December 4, 2007

Boston looks to acquire another Minnesota sports icon

First David Ortiz, then Randy Moss, then Kevin Garnett, and now it appears, Johan Santana. With the New York Yankees having made it quite evident that their offer is no longer on the table, it seems quite imminent that the Boston Red Sox will snag Santana, according to ESPN's Jayson Stark, although nothing has been made official. The possibility that Santana is a member of the Red Sox and is reunited with Big Papi, aka David Ortiz by the time I finish this post is very possible. Jon Heyman at Sports Illustrated concurs with Stark's reporting, as he says that "The Yankees self-imposed deadline has been met." As I wrote before, I don't mind the trade from a business standpoint, and Twins fans really need to stop being so emotional. If they feel so lost without their sports heroes, I suggest moving to New England, you'll feel right at home with all the familiar company. (“F@#% Boston,? I secretly mumble underneath my breath)

Minnesotan Cody to appear at Walker for "Juno" screening

"Juno," the film that everyone on the film scene seems to be buzzing about, has a screening at the Walker scheduled on Dec. 13, according to The City Pages. The film, which is being hailed at this year's "Little Miss Sunshine," is a snappy romantic comedy written by local screenwriter (and former City Pages columnist) Diablo Cody and is about a pregnant teenager trying to find the right parents for her child through adoption. Both Cody and the film's star, Ellen Page are receiving Oscar buzz already. Entertainment weekly has an article about the film and writes a lot about Cody's life story, which includes time working as a stripper and a name change. The article made me even more compelled to see the film, and as Cody is scheduled to appear at the Walker screening, maybe I will get in on some Q & A. Tickets are sure to sell-out.

Rapper Pimp C found dead

Chad Butler, better known as rapper Pimp C, or half of rap group UGK, was found dead in a California hotel room Tuesday, according to Hip Hop Game. Butler was 33 years old. According to the same site, L.A. County Fire responded to a 911 call at the Mandarin Hotel, located on trendy Sunset Strip in Hollywood and when they arrived at his hotel room, they found him dead in his bed. No cause of death was specified on the site. the is a big hit for the southern hip hop community, as Butler and partner Bernard Freeman aka "Bun B" made up the rap duo, UGK (Underground Kings) that very much was a reason for the explosion in popularity of southern rap music. Their biggest hit to date was a collaboration with Jay-Z, titled "Big Pimpin," released in 1999. Butler is known almost as well for his music as his "Free Pimp C" t-shirt campaign for when he was incarcerated for failing to complete a community service requirement stemming from an aggravated assault charge. I remember many people wearing the shirts that didn't even know his music, but wore the shirt because it was "hip." Butler' full background can be read at his wikipedia page, which has not updated it since the news about his death broke.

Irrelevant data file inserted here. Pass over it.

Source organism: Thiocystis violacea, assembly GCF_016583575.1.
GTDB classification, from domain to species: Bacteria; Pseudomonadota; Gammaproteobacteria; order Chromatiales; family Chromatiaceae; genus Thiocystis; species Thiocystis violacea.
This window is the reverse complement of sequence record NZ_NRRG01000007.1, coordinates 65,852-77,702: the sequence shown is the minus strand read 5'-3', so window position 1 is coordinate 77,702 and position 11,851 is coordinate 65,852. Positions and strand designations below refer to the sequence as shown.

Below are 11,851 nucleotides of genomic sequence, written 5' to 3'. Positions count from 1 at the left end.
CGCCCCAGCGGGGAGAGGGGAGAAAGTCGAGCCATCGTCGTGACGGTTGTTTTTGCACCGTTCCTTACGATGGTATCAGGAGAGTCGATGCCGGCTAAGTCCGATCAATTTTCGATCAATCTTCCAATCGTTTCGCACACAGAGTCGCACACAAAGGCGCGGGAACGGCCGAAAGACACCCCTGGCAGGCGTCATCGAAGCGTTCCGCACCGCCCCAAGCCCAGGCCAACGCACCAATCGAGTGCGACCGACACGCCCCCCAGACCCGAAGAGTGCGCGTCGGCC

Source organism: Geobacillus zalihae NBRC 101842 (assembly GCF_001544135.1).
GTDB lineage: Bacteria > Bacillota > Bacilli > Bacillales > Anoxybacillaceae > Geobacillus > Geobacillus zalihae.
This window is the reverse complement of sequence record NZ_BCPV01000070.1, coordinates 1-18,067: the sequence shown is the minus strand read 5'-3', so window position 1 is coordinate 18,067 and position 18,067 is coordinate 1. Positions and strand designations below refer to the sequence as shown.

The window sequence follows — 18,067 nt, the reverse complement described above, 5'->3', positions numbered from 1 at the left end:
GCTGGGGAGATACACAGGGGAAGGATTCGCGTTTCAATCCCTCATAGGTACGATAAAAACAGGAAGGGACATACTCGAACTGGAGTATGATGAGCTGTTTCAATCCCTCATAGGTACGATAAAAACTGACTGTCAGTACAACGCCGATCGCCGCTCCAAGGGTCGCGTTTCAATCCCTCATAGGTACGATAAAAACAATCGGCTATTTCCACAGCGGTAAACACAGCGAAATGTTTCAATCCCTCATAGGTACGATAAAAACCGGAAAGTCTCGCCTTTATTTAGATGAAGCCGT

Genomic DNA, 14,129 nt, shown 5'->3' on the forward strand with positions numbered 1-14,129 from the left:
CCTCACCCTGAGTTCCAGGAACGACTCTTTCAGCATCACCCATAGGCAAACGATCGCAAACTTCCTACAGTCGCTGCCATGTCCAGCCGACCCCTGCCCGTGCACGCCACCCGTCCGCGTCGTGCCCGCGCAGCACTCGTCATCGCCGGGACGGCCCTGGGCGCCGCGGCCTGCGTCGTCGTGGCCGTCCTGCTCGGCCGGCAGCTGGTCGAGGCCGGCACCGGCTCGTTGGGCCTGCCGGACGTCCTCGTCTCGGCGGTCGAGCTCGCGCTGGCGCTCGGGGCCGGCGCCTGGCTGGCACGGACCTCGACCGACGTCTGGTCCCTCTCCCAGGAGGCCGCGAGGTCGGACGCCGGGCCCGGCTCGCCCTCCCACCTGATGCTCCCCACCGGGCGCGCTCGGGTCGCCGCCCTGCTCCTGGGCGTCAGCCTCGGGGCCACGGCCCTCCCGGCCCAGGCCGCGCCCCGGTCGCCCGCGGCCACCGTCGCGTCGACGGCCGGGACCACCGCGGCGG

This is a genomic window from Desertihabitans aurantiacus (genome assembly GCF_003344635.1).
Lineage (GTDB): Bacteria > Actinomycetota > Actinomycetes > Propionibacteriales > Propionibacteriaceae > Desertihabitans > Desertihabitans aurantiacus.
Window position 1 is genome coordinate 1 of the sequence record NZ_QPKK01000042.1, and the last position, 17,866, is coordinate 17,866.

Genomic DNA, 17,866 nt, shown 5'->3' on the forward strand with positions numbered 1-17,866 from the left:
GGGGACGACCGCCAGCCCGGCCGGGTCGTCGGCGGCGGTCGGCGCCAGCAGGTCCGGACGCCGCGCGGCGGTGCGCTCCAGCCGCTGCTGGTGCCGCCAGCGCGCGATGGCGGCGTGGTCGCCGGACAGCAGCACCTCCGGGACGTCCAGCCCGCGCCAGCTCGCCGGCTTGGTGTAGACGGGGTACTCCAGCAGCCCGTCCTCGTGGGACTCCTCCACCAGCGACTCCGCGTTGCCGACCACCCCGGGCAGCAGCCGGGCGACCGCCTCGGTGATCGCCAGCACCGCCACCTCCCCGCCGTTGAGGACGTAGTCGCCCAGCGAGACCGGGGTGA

December 2, 2007

Chavez threatens to sue CNN

CNN reports that Venezuelan President Hugo Chavez is prepared to sue CNN regarding their mishap this week. The network ran a picture of the 53-year-old Chavez on Tuesday with a caption below it reading "Who killed him?" The caption was meant to be run with a picture of murdered Washington Redskins player Sean Taylor, who has also been in the news all week, and it was certainly irresponsible broadcasting journalism. Despite the error, Chavez has been in the news frequently about his turning Venezuela into a socialist regime. What I find more concerning in this article than the fact that Chavez is threatening to cut CNN affiliate Globovision from the air is that the report says that Venezuela is the fifth largest supplier of oil to the U.S. This number is very alarming as Venezuela has some leverage with their resource and the U.S.'s dependency on foreign oil continues despite the fact that it could lead us to some serious international disputes in the near future.

It's starting to look a lot like... not Xmas, but car headaches

There really is nothing like the first blissful snow of the winter season, as people can look forward to making snow angels with their daughters and having snowball fights with their sons. Meanwhile, George Fiddler struggles to scrape a thick layer of frozen rain off his windshield after brushing off a foot of snow off of it before that so he can get to work at 5:45 a.m. Sunday morning. It makes me feel a little better to know that a client that he works with just drove from Wisconsin and helped some lady get her Camry out of a ditch, nothing like getting satisfaction out of other people's struggles. Then I read this Strib article and I read about how a woman loves the first snow and really enjoys cozying up by her fireplace and makes me want to throw her in the fire. The Twin Cities weather report reports that only flurries are expected later this week, on Tuesday, which I can find some solace in, but then I glance out the window of my cubicle office and see the sun come up, and think that making snow angels with my daughter might not be so miserable.